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30 top objections to social media and how to respond

February 4th, 2010 | 122 Comments | Posted in Public Relations, Social Media


We have all heard of the objections in using social media.  That’s great and all, but how do you respond to these objections.  Direct Marketing Observations listed the top 45 objections.   There were some repeats so I revised the list, expanded it, and included comments on how to respond to each objection.   Comment below or @ me on Twitter and let’s continue to evolve this list to help others start engaging.  No more excuses!

  1. Why should I? I don’t need to. Just because everyone else is doing it, doesn’t mean I have to.
    • Getting involved in social media allows you to be more engaged with your current and potential clients.  The word “transparency” was probably 2009′s most cliched word used to describe social media, but it’s true.  Social media allows companies to have a voice and to show the public that your company is willing to listen and garner unsolicited feedback.  Social media also allows your company to provide that extra customer service option outside of the traditional email and phone outlets.
  2. Fear of change; I’m going to stick to what works for our business; we’ve been fine without it
    • I won’t quote the 100′s of statistics and studies that prove social media isn’t just a fad.  Instead, the best way to argue against this is to consider it.  If you don’t give social media a chance, aren’t you afraid of the missed opportunity in lead generation or cost savings social media can offer?  The business/marketing world continues to evolve and many companies are re-inventing themselves as innovative by their usage of social media.  Think Ford.  The fact that fortune 50 companies are embracing social media should be enough to warrant consideration.
  3. It costs too much
    • Contrary to popular belief, social media is NOT free.  There is time investment involved and you will not see the impact social media will have on your company right away.  However, it’s important to consider that revenue should be viewed as equally as cost savings.  It can save a company money by reducing customer service outlets as well as reducing the cost of marketing campaigns.  For those relying heavily on direct mail, try testing a social media campaign where you only invest time/money spreading the word online.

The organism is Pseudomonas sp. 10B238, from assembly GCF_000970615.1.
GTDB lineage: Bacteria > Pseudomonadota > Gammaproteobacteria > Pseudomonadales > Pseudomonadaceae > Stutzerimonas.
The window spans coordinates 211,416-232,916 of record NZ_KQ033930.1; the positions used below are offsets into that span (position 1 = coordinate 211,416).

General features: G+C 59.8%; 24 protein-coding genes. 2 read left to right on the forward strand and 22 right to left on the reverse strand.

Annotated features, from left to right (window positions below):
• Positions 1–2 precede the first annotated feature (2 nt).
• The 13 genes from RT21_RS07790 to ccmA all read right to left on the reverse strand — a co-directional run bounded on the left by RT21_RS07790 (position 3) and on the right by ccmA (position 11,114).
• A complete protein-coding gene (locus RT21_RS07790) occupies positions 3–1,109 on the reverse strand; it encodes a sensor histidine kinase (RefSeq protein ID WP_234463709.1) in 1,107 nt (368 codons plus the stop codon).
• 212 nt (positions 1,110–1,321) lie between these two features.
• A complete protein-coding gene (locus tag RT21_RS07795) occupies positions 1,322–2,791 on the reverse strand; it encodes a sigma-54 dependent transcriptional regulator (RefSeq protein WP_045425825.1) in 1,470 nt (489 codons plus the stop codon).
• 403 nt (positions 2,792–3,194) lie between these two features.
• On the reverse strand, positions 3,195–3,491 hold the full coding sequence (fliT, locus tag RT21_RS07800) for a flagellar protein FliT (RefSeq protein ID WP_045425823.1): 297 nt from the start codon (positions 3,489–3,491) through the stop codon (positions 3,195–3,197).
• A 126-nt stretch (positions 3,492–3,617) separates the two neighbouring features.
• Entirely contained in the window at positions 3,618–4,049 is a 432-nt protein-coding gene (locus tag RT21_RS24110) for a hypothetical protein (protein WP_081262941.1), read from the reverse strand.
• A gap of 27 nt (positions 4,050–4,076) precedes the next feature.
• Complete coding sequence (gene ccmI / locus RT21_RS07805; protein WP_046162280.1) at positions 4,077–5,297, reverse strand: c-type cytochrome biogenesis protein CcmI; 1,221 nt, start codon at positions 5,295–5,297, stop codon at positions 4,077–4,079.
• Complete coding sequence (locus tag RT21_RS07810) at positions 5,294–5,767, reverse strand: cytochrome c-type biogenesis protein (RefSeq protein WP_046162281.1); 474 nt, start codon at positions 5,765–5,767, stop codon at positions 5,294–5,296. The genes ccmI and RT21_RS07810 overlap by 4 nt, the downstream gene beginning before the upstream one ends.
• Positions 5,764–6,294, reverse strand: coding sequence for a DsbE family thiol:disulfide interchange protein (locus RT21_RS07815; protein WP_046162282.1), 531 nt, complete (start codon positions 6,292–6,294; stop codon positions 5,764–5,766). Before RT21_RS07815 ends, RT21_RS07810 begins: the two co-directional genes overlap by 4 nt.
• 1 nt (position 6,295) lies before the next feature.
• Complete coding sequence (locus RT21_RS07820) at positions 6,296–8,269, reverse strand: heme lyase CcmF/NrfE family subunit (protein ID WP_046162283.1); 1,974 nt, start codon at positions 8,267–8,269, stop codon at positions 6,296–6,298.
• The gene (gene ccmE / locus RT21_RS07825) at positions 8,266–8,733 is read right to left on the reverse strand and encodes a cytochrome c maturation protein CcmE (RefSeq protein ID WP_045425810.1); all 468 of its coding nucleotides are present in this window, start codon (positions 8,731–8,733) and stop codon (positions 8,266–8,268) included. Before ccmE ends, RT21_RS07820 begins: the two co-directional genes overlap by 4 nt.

4. I’m in no hurry
    • Fair enough, but maybe your competitors are.  It’s about missed opportunities.  Look at all the Fortune 500 companies (Walmart, Dell, Bank of America, General Motors, to name a few) that lost out on their name on Twitter before it exploded into a phenomenon.
  5. I have no desire
  6. It will require too many resources within our company
    • Just like any other marketing campaign, social media will require resources.  In order to debunk this objection, you have to look at the reasons why social media benefits your company – missed opportunity, cost savings, lead generation, etc.  Focus your social media strategy on what you want to accomplish through goals, objectives, and success metrics.
  7. I’m worried about the legal ramifications/regulatory issues
    • This objection can be overcome by drafting a social media policy that clearly outlines the responsibility of using social media as it relates to legal and regulatory issues.
  8. It’s too risky; we’re better off doing nothing
    • The only risk that I see is the risk of doing nothing.  Do you really want to risk letting your competitors take over the opportunities you are missing?  Do you not care what customers (and competitors) are saying about you online?  Monitor and engage to offset that risk.
  9. You can’t measure it; social media results are not easily visible to non-users
  10. We give up too much to the customer; privacy issues
    • This is a valid objection as I understand that in some industries, there are client privileges or at least want to avoid showing favoritism.  The key point to remember is that you are voluntarily participating in social media meaning you can control what you put out to the public.   If you are in the position where revealing certain aspects of your company is against the rules, then develop a social media policy.  Clearly state the roles and responsibilities for those participating in social media on behalf AND outside of the company.  The latter is extremely important because it requires a level of trust with your employees.
  11. We won’t make any money/no ROI potential; it will take too long to pay off